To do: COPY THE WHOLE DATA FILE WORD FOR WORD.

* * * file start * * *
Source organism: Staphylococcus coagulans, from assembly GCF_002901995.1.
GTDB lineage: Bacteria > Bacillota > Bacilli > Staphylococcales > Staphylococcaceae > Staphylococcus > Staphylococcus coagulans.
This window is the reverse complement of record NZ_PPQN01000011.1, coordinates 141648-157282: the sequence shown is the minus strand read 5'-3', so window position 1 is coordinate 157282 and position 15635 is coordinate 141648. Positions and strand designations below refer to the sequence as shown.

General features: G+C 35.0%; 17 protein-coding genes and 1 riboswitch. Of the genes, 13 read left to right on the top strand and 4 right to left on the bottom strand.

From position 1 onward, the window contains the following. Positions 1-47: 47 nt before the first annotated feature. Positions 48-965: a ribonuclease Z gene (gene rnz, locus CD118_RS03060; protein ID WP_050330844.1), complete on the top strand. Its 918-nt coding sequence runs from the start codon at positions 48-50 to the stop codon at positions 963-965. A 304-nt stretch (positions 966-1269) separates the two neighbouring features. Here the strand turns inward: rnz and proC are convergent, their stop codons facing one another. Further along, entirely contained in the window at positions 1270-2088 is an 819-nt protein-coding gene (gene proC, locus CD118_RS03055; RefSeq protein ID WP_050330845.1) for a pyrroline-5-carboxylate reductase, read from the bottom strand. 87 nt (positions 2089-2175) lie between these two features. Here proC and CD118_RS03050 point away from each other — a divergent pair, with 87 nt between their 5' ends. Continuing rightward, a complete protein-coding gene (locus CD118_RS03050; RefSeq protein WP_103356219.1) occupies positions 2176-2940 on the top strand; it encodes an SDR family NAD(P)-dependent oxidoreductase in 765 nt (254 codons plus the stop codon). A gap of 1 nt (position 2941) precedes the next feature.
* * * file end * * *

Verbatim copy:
Source organism: Staphylococcus coagulans, from assembly GCF_002901995.1.
GTDB lineage: Bacteria > Bacillota > Bacilli > Staphylococcales > Staphylococcaceae > Staphylococcus > Staphylococcus coagulans.
This window is the reverse complement of record NZ_PPQN01000011.1, coordinates 141648-157282: the sequence shown is the minus strand read 5'-3', so window position 1 is coordinate 157282 and position 15635 is coordinate 141648. Positions and strand designations below refer to the sequence as shown.

General features: G+C 35.0%; 17 protein-coding genes and 1 riboswitch. Of the genes, 13 read left to right on the top strand and 4 right to left on the bottom strand.

From position 1 onward, the window contains the following. Positions 1-47: 47 nt before the first annotated feature. Positions 48-965: a ribonuclease Z gene (gene rnz, locus CD118_RS03060; protein ID WP_050330844.1), complete on the top strand. Its 918-nt coding sequence runs from the start codon at positions 48-50 to the stop codon at positions 963-965. A 304-nt stretch (positions 966-1269) separates the two neighbouring features. Here the strand turns inward: rnz and proC are convergent, their stop codons facing one another. Further along, entirely contained in the window at positions 1270-2088 is an 819-nt protein-coding gene (gene proC, locus CD118_RS03055; RefSeq protein ID WP_050330845.1) for a pyrroline-5-carboxylate reductase, read from the bottom strand. 87 nt (positions 2089-2175) lie between these two features. Here proC and CD118_RS03050 point away from each other — a divergent pair, with 87 nt between their 5' ends. Continuing rightward, a complete protein-coding gene (locus CD118_RS03050; RefSeq protein WP_103356219.1) occupies positions 2176-2940 on the top strand; it encodes an SDR family NAD(P)-dependent oxidoreductase in 765 nt (254 codons plus the stop codon). A gap of 1 nt (position 2941) precedes the next feature.